Canada: Québec Implements Legislative Framework For Regulation Of Derivatives

Bill 77, the Derivatives Act, received royal assent on June 20, 2008 and will come into force on dates to be set by the Government. The Bill, which was introduced on April 9, 2008 by the Québec Minister of Finance, Monique Jérôme-Forget, establishes a broad legislative framework that specifically regulates derivatives in Québec. Québec is the first Canadian province to implement such a framework.

Whereas only certain derivatives are currently governed by the Québec Securities Act (QSA), the new Derivatives Act applies to all derivatives activities in the province. The decision to adopt legislation covering all derivatives appears to have been motivated, in part, by the presence of the Montréal Exchange – Canada's principal derivatives exchange – in Québec and the recent launch of the Montréal Climate Exchange, on which environmental futures contracts will be traded.

The Derivatives Act regulates derivatives trading and establishes mechanisms to monitor the activities of regulated entities, derivatives market professionals and market participants to protect the public from unfair, improper or fraudulent practices and market manipulation. As recommended by the Autorité des marchés financiers (AMF), the Act is based on core principles which are intended to provide greater flexibility in its application and allow the regulator to respond quickly and efficiently to market evolution. The Act will be complemented by regulations and policy statements to be submitted by the AMF to the Minister.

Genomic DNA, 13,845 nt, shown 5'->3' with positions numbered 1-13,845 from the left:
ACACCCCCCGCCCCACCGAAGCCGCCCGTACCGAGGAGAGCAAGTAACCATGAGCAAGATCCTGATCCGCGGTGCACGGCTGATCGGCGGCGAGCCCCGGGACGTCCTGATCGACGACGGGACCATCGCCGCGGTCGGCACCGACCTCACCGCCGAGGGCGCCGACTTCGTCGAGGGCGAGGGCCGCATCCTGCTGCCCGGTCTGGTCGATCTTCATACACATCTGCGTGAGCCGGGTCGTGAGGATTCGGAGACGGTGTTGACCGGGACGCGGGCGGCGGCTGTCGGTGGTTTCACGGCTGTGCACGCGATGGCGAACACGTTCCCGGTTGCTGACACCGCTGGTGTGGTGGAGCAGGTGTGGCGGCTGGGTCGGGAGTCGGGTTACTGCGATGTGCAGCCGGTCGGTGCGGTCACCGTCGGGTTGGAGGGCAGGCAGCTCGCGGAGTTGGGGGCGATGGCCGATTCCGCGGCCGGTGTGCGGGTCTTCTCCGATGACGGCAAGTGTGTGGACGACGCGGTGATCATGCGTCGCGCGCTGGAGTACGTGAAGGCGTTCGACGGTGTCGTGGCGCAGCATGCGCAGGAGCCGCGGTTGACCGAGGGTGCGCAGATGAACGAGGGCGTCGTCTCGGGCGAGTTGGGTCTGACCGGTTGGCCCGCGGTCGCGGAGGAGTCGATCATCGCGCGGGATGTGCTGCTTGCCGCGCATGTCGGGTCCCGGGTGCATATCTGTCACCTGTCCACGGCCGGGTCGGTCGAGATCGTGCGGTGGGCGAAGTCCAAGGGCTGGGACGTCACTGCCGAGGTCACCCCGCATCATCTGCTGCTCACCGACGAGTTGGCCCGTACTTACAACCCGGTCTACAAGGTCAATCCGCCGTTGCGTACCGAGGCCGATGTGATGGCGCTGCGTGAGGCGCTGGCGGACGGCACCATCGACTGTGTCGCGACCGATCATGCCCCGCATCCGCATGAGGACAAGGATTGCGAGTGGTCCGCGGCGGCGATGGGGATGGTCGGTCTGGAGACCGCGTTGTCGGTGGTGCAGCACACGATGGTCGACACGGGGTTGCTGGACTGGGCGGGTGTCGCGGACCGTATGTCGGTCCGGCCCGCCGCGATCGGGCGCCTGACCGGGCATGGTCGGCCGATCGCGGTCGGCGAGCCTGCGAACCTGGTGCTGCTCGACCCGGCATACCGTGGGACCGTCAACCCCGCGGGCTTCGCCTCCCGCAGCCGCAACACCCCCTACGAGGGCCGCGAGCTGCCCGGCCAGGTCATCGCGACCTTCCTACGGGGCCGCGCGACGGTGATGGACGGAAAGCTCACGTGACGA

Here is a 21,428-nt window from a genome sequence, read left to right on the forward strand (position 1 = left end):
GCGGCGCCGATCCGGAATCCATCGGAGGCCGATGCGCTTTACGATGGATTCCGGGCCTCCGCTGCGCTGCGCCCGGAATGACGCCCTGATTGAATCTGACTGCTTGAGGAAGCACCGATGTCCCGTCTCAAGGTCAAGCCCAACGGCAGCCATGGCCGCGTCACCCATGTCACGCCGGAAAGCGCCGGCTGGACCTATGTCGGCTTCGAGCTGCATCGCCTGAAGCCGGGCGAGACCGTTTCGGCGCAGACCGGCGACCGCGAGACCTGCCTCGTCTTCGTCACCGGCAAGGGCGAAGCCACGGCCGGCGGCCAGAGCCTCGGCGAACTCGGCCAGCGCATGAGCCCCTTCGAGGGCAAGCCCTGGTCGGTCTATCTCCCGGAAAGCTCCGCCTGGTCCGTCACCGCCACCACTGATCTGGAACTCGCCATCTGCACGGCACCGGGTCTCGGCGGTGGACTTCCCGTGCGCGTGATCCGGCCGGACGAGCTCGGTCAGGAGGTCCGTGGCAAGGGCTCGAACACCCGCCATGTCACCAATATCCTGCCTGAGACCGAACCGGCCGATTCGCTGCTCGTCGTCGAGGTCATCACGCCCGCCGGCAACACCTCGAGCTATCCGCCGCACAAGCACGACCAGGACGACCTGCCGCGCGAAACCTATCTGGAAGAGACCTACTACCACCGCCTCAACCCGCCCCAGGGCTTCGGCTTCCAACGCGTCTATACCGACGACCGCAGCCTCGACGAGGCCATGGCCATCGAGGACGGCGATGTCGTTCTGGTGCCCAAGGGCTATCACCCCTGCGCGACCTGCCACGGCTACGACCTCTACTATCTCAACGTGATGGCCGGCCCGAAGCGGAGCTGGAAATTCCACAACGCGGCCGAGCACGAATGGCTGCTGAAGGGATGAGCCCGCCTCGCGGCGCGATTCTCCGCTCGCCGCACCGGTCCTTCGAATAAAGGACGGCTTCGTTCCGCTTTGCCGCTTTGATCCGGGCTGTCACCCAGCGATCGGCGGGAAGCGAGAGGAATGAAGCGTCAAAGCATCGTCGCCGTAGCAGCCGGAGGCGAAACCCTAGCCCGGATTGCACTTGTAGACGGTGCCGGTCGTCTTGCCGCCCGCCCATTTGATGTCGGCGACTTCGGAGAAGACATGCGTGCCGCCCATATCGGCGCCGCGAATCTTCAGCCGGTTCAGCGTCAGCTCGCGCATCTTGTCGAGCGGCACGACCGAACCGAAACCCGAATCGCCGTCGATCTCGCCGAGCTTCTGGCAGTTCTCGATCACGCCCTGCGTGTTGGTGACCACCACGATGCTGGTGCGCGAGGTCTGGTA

Scope of the Derivatives Act

Under the Act, "derivatives" include options, swaps, futures contracts and other contracts or instruments whose market price, value, or delivery or payment obligations are derived from, referenced to or based on an underlying interest. This broad definition likely will evolve to include contracts or instruments designated by regulation or considered equivalent to a derivative on the basis of criteria determined by regulation.

The Act regulates "standardized derivatives", which are derivatives traded on a published market whose intrinsic characteristics are determined by that market and whose trade is cleared and settled by a clearing house. It also applies to a limited extent to derivatives which are traded over-the-counter (OTC Derivatives). Although over-the-counter derivatives activities and transactions involving "accredited counterparties" are exempt from most requirements of the Derivatives Act, the Act is designed to ensure that the AMF can assert jurisdiction over market manipulation and fraud in all derivatives markets, and puts the AMF in a position to monitor offerings of OTC Derivatives to retail investors.

"Hybrid products," which combine elements of derivatives and securities, are also governed by the Act, unless the terms of such products demonstrate that they are predominantly a security within the meaning of the QSA. Subscription rights or warrants, investment contracts, insurance and annuity contracts, and certain options and other non-marketable derivative instruments linked to securities granted as compensation or as consideration for goods and services are excluded from the application of the Act. This list could be expanded through regulation.

It appears that the Act is not intended to regulate principal protected notes, guaranteed investment certificates and other deposit instruments, even though these instruments could fall within the Act's scope given the broad definition of "derivatives." The AMF may clarify this position, if need be, in a policy statement or otherwise.

Object of the Derivatives Act

The Derivatives Act governs regulated entities (such as exchanges, alternative trading systems not registered as dealers and other published markets, clearing houses, information processors and self-regulatory organizations), regulation services providers, intermediaries who carry on business as dealers or advisers, and other persons who trade derivatives.

Recognition of Regulated Entities